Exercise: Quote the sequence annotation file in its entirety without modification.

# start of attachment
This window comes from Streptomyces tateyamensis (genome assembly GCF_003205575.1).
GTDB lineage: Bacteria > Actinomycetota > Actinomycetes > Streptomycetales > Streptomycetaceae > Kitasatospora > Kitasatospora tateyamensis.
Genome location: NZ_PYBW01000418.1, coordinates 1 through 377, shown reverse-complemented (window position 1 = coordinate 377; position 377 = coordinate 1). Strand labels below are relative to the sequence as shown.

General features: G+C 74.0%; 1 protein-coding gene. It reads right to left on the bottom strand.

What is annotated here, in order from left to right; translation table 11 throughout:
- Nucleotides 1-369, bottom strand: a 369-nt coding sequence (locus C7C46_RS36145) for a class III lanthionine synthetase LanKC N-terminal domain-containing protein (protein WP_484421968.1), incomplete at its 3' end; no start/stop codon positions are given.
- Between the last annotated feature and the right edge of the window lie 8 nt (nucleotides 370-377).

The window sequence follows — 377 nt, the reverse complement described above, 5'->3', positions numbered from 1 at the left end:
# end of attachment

This window comes from Streptomyces tateyamensis (genome assembly GCF_003205575.1).
GTDB lineage: Bacteria > Actinomycetota > Actinomycetes > Streptomycetales > Streptomycetaceae > Kitasatospora > Kitasatospora tateyamensis.
Genome location: NZ_PYBW01000418.1, coordinates 1 through 377, shown reverse-complemented (window position 1 = coordinate 377; position 377 = coordinate 1). Strand labels below are relative to the sequence as shown.

General features: G+C 74.0%; 1 protein-coding gene. It reads right to left on the bottom strand.

What is annotated here, in order from left to right; translation table 11 throughout:
- Nucleotides 1-369, bottom strand: a 369-nt coding sequence (locus C7C46_RS36145) for a class III lanthionine synthetase LanKC N-terminal domain-containing protein (protein WP_484421968.1), incomplete at its 3' end; no start/stop codon positions are given.
- Between the last annotated feature and the right edge of the window lie 8 nt (nucleotides 370-377).

The window sequence follows — 377 nt, the reverse complement described above, 5'->3', positions numbered from 1 at the left end: